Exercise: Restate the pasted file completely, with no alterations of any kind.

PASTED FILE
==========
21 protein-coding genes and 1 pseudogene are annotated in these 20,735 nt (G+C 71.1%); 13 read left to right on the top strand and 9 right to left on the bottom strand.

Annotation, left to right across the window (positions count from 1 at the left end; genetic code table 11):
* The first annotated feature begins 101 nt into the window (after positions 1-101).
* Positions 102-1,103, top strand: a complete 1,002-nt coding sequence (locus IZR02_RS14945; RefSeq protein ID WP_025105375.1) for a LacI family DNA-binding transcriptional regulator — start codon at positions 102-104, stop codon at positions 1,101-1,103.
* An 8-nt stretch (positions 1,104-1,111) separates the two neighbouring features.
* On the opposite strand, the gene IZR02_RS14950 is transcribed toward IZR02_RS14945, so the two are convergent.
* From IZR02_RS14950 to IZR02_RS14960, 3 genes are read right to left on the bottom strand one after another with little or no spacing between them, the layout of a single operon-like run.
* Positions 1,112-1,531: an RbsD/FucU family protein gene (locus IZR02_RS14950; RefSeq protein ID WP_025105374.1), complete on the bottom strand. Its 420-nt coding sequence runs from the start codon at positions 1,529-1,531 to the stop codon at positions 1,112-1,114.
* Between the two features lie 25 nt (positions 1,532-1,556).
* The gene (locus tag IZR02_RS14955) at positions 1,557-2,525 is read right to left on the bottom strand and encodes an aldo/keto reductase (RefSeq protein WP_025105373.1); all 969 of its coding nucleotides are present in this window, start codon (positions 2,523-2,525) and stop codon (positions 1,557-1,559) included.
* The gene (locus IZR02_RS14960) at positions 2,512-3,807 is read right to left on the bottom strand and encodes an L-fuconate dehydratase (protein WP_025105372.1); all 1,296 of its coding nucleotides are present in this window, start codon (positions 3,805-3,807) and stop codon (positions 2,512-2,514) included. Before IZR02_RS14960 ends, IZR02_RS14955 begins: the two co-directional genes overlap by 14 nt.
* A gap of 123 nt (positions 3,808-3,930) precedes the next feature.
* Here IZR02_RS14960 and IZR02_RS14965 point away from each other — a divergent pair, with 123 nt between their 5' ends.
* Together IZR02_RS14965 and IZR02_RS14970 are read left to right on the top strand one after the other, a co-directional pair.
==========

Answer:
21 protein-coding genes and 1 pseudogene are annotated in these 20,735 nt (G+C 71.1%); 13 read left to right on the top strand and 9 right to left on the bottom strand.

Annotation, left to right across the window (positions count from 1 at the left end; genetic code table 11):
* The first annotated feature begins 101 nt into the window (after positions 1-101).
* Positions 102-1,103, top strand: a complete 1,002-nt coding sequence (locus IZR02_RS14945; RefSeq protein ID WP_025105375.1) for a LacI family DNA-binding transcriptional regulator — start codon at positions 102-104, stop codon at positions 1,101-1,103.
* An 8-nt stretch (positions 1,104-1,111) separates the two neighbouring features.
* On the opposite strand, the gene IZR02_RS14950 is transcribed toward IZR02_RS14945, so the two are convergent.
* From IZR02_RS14950 to IZR02_RS14960, 3 genes are read right to left on the bottom strand one after another with little or no spacing between them, the layout of a single operon-like run.
* Positions 1,112-1,531: an RbsD/FucU family protein gene (locus IZR02_RS14950; RefSeq protein ID WP_025105374.1), complete on the bottom strand. Its 420-nt coding sequence runs from the start codon at positions 1,529-1,531 to the stop codon at positions 1,112-1,114.
* Between the two features lie 25 nt (positions 1,532-1,556).
* The gene (locus tag IZR02_RS14955) at positions 1,557-2,525 is read right to left on the bottom strand and encodes an aldo/keto reductase (RefSeq protein WP_025105373.1); all 969 of its coding nucleotides are present in this window, start codon (positions 2,523-2,525) and stop codon (positions 1,557-1,559) included.
* The gene (locus IZR02_RS14960) at positions 2,512-3,807 is read right to left on the bottom strand and encodes an L-fuconate dehydratase (protein WP_025105372.1); all 1,296 of its coding nucleotides are present in this window, start codon (positions 3,805-3,807) and stop codon (positions 2,512-2,514) included. Before IZR02_RS14960 ends, IZR02_RS14955 begins: the two co-directional genes overlap by 14 nt.
* A gap of 123 nt (positions 3,808-3,930) precedes the next feature.
* Here IZR02_RS14960 and IZR02_RS14965 point away from each other — a divergent pair, with 123 nt between their 5' ends.
* Together IZR02_RS14965 and IZR02_RS14970 are read left to right on the top strand one after the other, a co-directional pair.